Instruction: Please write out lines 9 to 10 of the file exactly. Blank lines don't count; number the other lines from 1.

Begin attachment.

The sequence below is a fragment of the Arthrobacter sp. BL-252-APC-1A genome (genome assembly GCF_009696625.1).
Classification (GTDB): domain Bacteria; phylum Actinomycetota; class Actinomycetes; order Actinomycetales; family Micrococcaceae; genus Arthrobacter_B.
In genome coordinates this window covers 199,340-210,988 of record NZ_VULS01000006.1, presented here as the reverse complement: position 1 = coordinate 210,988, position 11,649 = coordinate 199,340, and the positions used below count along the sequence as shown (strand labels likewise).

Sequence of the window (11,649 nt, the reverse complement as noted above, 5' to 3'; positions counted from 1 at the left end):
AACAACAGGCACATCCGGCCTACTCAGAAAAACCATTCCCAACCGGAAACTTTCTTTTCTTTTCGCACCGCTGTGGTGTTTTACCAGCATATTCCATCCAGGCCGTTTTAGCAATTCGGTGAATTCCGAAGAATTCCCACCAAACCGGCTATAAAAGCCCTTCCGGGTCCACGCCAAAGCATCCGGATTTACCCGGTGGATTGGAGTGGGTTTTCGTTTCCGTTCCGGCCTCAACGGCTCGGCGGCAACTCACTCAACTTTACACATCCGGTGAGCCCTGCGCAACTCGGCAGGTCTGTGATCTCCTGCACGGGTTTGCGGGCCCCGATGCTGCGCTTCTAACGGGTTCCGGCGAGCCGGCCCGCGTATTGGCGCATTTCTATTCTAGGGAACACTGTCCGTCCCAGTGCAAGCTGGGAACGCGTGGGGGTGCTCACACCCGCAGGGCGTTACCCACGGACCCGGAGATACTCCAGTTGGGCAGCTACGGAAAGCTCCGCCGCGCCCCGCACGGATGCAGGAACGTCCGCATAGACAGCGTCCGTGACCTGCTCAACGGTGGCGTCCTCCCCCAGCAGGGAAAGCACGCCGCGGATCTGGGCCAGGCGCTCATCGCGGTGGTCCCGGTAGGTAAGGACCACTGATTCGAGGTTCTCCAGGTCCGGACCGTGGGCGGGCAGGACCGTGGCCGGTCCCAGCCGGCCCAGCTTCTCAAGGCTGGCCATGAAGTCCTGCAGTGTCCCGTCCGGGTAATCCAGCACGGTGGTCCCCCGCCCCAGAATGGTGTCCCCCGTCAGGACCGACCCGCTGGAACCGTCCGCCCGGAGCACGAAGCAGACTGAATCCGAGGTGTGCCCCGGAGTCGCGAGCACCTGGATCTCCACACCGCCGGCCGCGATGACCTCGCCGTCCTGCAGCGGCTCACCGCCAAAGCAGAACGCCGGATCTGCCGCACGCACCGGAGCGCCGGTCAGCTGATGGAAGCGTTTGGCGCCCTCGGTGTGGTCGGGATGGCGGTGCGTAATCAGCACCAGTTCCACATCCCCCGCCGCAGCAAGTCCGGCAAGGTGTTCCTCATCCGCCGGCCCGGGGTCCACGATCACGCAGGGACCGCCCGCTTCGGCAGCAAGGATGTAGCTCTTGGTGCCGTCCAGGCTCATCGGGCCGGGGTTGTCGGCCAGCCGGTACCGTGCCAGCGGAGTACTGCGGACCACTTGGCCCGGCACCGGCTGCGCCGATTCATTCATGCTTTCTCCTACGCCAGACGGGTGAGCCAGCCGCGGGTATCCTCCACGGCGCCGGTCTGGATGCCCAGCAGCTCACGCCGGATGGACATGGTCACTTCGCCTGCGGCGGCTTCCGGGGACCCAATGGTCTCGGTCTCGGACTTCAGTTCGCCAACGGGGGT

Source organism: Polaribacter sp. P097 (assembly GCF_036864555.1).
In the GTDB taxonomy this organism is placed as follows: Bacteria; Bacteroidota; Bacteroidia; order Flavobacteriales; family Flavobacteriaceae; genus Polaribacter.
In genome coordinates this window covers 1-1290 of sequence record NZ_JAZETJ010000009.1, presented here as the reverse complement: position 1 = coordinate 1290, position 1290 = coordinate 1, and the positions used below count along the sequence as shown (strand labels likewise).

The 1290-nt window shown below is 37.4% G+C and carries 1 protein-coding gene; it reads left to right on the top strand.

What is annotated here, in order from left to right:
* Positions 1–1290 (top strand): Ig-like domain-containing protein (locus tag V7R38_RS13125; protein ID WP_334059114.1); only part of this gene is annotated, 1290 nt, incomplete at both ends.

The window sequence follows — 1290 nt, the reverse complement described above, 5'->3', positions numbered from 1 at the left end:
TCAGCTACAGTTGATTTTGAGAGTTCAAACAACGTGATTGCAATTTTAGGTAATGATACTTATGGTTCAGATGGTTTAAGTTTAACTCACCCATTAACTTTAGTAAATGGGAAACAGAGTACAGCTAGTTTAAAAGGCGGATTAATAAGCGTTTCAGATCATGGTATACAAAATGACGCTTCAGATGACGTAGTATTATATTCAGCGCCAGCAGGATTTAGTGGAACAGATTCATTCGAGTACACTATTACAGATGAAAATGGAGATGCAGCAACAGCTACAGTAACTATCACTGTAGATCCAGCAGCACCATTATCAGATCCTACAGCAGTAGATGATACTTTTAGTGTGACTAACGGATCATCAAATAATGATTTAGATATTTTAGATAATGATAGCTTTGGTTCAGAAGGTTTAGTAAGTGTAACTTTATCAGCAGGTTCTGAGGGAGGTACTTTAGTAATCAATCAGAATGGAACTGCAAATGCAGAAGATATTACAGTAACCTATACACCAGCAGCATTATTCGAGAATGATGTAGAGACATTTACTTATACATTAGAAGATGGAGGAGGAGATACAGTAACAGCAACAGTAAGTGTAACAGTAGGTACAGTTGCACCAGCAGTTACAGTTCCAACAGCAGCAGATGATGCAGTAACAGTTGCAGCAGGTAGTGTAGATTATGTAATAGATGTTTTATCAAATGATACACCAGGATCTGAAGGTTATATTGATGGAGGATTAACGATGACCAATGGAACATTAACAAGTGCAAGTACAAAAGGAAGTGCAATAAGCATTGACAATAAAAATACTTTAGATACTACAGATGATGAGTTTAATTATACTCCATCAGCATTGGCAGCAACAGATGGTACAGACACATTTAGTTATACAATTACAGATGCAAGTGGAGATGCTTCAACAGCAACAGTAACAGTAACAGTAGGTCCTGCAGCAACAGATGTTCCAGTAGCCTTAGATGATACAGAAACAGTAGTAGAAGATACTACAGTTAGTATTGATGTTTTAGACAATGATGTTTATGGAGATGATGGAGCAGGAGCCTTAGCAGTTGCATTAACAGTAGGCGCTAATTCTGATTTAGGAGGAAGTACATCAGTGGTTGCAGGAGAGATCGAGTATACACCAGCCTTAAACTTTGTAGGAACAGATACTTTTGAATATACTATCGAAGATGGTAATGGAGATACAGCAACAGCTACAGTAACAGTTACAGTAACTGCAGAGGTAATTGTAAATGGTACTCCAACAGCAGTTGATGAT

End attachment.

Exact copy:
The 1290-nt window shown below is 37.4% G+C and carries 1 protein-coding gene; it reads left to right on the top strand.

What is annotated here, in order from left to right: